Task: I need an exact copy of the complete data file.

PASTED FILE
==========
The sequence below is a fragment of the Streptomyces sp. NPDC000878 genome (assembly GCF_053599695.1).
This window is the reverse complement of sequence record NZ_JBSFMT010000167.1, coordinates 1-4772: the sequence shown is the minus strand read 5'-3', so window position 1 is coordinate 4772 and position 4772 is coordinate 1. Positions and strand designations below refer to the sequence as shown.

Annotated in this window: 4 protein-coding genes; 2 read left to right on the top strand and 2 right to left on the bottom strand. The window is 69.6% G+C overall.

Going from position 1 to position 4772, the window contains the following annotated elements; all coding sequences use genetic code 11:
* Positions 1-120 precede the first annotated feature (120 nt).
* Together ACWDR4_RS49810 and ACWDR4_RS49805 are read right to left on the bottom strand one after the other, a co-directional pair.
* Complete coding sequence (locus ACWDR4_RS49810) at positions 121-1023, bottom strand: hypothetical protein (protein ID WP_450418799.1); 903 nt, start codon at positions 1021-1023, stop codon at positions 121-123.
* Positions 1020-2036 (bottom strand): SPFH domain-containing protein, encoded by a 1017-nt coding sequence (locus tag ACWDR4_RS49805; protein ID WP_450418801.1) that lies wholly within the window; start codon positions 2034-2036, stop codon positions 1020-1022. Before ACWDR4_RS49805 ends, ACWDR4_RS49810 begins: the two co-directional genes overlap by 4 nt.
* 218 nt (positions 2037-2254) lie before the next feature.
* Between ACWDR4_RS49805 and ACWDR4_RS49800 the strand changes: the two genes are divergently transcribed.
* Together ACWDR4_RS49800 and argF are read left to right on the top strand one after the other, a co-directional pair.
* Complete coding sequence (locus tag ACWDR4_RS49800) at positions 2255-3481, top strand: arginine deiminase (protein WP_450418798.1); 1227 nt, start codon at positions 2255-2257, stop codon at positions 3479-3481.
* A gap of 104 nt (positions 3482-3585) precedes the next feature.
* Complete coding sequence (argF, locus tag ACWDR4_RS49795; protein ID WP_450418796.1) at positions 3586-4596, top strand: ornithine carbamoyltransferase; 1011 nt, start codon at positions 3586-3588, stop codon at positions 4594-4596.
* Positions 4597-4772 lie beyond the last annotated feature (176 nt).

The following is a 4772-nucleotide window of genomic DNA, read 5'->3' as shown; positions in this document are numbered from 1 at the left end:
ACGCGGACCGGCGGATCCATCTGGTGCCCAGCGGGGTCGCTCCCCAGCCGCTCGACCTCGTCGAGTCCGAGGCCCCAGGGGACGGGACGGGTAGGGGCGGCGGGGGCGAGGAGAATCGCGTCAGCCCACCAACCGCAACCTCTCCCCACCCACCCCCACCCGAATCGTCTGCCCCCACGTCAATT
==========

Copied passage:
The sequence below is a fragment of the Streptomyces sp. NPDC000878 genome (assembly GCF_053599695.1).
This window is the reverse complement of sequence record NZ_JBSFMT010000167.1, coordinates 1-4772: the sequence shown is the minus strand read 5'-3', so window position 1 is coordinate 4772 and position 4772 is coordinate 1. Positions and strand designations below refer to the sequence as shown.

Annotated in this window: 4 protein-coding genes; 2 read left to right on the top strand and 2 right to left on the bottom strand. The window is 69.6% G+C overall.

Going from position 1 to position 4772, the window contains the following annotated elements; all coding sequences use genetic code 11:
* Positions 1-120 precede the first annotated feature (120 nt).
* Together ACWDR4_RS49810 and ACWDR4_RS49805 are read right to left on the bottom strand one after the other, a co-directional pair.
* Complete coding sequence (locus ACWDR4_RS49810) at positions 121-1023, bottom strand: hypothetical protein (protein ID WP_450418799.1); 903 nt, start codon at positions 1021-1023, stop codon at positions 121-123.
* Positions 1020-2036 (bottom strand): SPFH domain-containing protein, encoded by a 1017-nt coding sequence (locus tag ACWDR4_RS49805; protein ID WP_450418801.1) that lies wholly within the window; start codon positions 2034-2036, stop codon positions 1020-1022. Before ACWDR4_RS49805 ends, ACWDR4_RS49810 begins: the two co-directional genes overlap by 4 nt.
* 218 nt (positions 2037-2254) lie before the next feature.
* Between ACWDR4_RS49805 and ACWDR4_RS49800 the strand changes: the two genes are divergently transcribed.
* Together ACWDR4_RS49800 and argF are read left to right on the top strand one after the other, a co-directional pair.
* Complete coding sequence (locus tag ACWDR4_RS49800) at positions 2255-3481, top strand: arginine deiminase (protein WP_450418798.1); 1227 nt, start codon at positions 2255-2257, stop codon at positions 3479-3481.
* A gap of 104 nt (positions 3482-3585) precedes the next feature.
* Complete coding sequence (argF, locus tag ACWDR4_RS49795; protein ID WP_450418796.1) at positions 3586-4596, top strand: ornithine carbamoyltransferase; 1011 nt, start codon at positions 3586-3588, stop codon at positions 4594-4596.
* Positions 4597-4772 lie beyond the last annotated feature (176 nt).

The following is a 4772-nucleotide window of genomic DNA, read 5'->3' as shown; positions in this document are numbered from 1 at the left end:
ACGCGGACCGGCGGATCCATCTGGTGCCCAGCGGGGTCGCTCCCCAGCCGCTCGACCTCGTCGAGTCCGAGGCCCCAGGGGACGGGACGGGTAGGGGCGGCGGGGGCGAGGAGAATCGCGTCAGCCCACCAACCGCAACCTCTCCCCACCCACCCCCACCCGAATCGTCTGCCCCCACGTCAATT